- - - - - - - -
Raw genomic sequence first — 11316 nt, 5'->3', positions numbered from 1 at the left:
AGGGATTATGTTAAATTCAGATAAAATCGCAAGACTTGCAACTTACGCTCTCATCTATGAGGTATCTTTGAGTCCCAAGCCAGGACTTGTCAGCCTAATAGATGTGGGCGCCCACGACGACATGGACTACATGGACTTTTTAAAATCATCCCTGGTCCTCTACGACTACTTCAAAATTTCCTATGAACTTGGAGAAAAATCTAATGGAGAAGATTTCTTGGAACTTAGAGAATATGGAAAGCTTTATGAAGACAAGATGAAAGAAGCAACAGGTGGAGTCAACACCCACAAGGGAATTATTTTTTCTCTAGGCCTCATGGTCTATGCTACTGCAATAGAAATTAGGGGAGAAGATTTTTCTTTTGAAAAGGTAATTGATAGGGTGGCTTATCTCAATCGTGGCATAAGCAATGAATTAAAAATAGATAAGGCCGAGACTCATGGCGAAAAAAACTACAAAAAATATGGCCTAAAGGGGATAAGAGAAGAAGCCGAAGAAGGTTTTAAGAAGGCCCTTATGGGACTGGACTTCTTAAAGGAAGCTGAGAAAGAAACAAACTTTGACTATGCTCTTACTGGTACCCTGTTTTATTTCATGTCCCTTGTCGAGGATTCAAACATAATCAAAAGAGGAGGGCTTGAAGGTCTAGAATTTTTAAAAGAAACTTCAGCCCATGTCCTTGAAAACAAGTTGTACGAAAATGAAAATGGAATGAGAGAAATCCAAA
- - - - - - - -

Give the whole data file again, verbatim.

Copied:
Raw genomic sequence first — 11316 nt, 5'->3', positions numbered from 1 at the left:
AGGGATTATGTTAAATTCAGATAAAATCGCAAGACTTGCAACTTACGCTCTCATCTATGAGGTATCTTTGAGTCCCAAGCCAGGACTTGTCAGCCTAATAGATGTGGGCGCCCACGACGACATGGACTACATGGACTTTTTAAAATCATCCCTGGTCCTCTACGACTACTTCAAAATTTCCTATGAACTTGGAGAAAAATCTAATGGAGAAGATTTCTTGGAACTTAGAGAATATGGAAAGCTTTATGAAGACAAGATGAAAGAAGCAACAGGTGGAGTCAACACCCACAAGGGAATTATTTTTTCTCTAGGCCTCATGGTCTATGCTACTGCAATAGAAATTAGGGGAGAAGATTTTTCTTTTGAAAAGGTAATTGATAGGGTGGCTTATCTCAATCGTGGCATAAGCAATGAATTAAAAATAGATAAGGCCGAGACTCATGGCGAAAAAAACTACAAAAAATATGGCCTAAAGGGGATAAGAGAAGAAGCCGAAGAAGGTTTTAAGAAGGCCCTTATGGGACTGGACTTCTTAAAGGAAGCTGAGAAAGAAACAAACTTTGACTATGCTCTTACTGGTACCCTGTTTTATTTCATGTCCCTTGTCGAGGATTCAAACATAATCAAAAGAGGAGGGCTTGAAGGTCTAGAATTTTTAAAAGAAACTTCAGCCCATGTCCTTGAAAACAAGTTGTACGAAAATGAAAATGGAATGAGAGAAATCCAAA